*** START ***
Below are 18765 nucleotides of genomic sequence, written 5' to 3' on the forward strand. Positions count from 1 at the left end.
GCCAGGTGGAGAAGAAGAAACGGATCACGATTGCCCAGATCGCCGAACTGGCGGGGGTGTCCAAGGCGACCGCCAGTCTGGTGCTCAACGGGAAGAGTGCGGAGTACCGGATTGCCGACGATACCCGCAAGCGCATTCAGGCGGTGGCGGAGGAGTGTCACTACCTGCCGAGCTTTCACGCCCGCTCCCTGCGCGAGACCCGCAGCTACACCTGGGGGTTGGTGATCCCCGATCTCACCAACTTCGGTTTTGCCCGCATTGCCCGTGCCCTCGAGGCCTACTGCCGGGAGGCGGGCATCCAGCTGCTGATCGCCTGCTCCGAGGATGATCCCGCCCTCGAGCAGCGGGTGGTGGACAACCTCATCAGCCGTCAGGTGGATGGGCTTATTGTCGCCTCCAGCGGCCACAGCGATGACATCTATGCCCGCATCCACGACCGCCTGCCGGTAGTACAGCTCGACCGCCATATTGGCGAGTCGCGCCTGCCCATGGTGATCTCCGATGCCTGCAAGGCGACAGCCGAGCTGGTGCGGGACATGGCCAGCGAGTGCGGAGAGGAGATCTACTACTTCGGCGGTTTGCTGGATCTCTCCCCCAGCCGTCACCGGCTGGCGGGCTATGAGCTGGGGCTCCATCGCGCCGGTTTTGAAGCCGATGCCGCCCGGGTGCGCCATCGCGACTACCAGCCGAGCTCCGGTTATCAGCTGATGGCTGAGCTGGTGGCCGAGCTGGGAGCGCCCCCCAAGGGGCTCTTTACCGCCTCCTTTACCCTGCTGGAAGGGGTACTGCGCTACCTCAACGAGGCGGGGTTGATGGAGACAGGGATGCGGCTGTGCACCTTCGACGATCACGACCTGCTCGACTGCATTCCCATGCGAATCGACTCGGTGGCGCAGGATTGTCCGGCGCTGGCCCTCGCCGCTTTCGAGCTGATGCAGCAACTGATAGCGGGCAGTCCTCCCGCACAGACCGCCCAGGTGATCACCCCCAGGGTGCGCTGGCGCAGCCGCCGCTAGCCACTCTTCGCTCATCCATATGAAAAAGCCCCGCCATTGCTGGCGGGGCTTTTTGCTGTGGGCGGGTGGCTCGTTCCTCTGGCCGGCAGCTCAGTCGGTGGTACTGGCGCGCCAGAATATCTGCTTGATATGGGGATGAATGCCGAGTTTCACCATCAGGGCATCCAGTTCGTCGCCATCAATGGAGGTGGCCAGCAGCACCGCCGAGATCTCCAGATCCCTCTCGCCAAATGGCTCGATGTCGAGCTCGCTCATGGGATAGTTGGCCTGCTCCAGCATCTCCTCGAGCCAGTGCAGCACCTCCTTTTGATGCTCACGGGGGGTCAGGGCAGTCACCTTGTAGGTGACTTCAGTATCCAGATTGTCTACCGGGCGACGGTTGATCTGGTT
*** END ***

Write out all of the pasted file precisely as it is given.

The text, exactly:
Below are 18765 nucleotides of genomic sequence, written 5' to 3' on the forward strand. Positions count from 1 at the left end.
GCCAGGTGGAGAAGAAGAAACGGATCACGATTGCCCAGATCGCCGAACTGGCGGGGGTGTCCAAGGCGACCGCCAGTCTGGTGCTCAACGGGAAGAGTGCGGAGTACCGGATTGCCGACGATACCCGCAAGCGCATTCAGGCGGTGGCGGAGGAGTGTCACTACCTGCCGAGCTTTCACGCCCGCTCCCTGCGCGAGACCCGCAGCTACACCTGGGGGTTGGTGATCCCCGATCTCACCAACTTCGGTTTTGCCCGCATTGCCCGTGCCCTCGAGGCCTACTGCCGGGAGGCGGGCATCCAGCTGCTGATCGCCTGCTCCGAGGATGATCCCGCCCTCGAGCAGCGGGTGGTGGACAACCTCATCAGCCGTCAGGTGGATGGGCTTATTGTCGCCTCCAGCGGCCACAGCGATGACATCTATGCCCGCATCCACGACCGCCTGCCGGTAGTACAGCTCGACCGCCATATTGGCGAGTCGCGCCTGCCCATGGTGATCTCCGATGCCTGCAAGGCGACAGCCGAGCTGGTGCGGGACATGGCCAGCGAGTGCGGAGAGGAGATCTACTACTTCGGCGGTTTGCTGGATCTCTCCCCCAGCCGTCACCGGCTGGCGGGCTATGAGCTGGGGCTCCATCGCGCCGGTTTTGAAGCCGATGCCGCCCGGGTGCGCCATCGCGACTACCAGCCGAGCTCCGGTTATCAGCTGATGGCTGAGCTGGTGGCCGAGCTGGGAGCGCCCCCCAAGGGGCTCTTTACCGCCTCCTTTACCCTGCTGGAAGGGGTACTGCGCTACCTCAACGAGGCGGGGTTGATGGAGACAGGGATGCGGCTGTGCACCTTCGACGATCACGACCTGCTCGACTGCATTCCCATGCGAATCGACTCGGTGGCGCAGGATTGTCCGGCGCTGGCCCTCGCCGCTTTCGAGCTGATGCAGCAACTGATAGCGGGCAGTCCTCCCGCACAGACCGCCCAGGTGATCACCCCCAGGGTGCGCTGGCGCAGCCGCCGCTAGCCACTCTTCGCTCATCCATATGAAAAAGCCCCGCCATTGCTGGCGGGGCTTTTTGCTGTGGGCGGGTGGCTCGTTCCTCTGGCCGGCAGCTCAGTCGGTGGTACTGGCGCGCCAGAATATCTGCTTGATATGGGGATGAATGCCGAGTTTCACCATCAGGGCATCCAGTTCGTCGCCATCAATGGAGGTGGCCAGCAGCACCGCCGAGATCTCCAGATCCCTCTCGCCAAATGGCTCGATGTCGAGCTCGCTCATGGGATAGTTGGCCTGCTCCAGCATCTCCTCGAGCCAGTGCAGCACCTCCTTTTGATGCTCACGGGGGGTCAGGGCAGTCACCTTGTAGGTGACTTCAGTATCCAGATTGTCTACCGGGCGACGGTTGATCTGGTT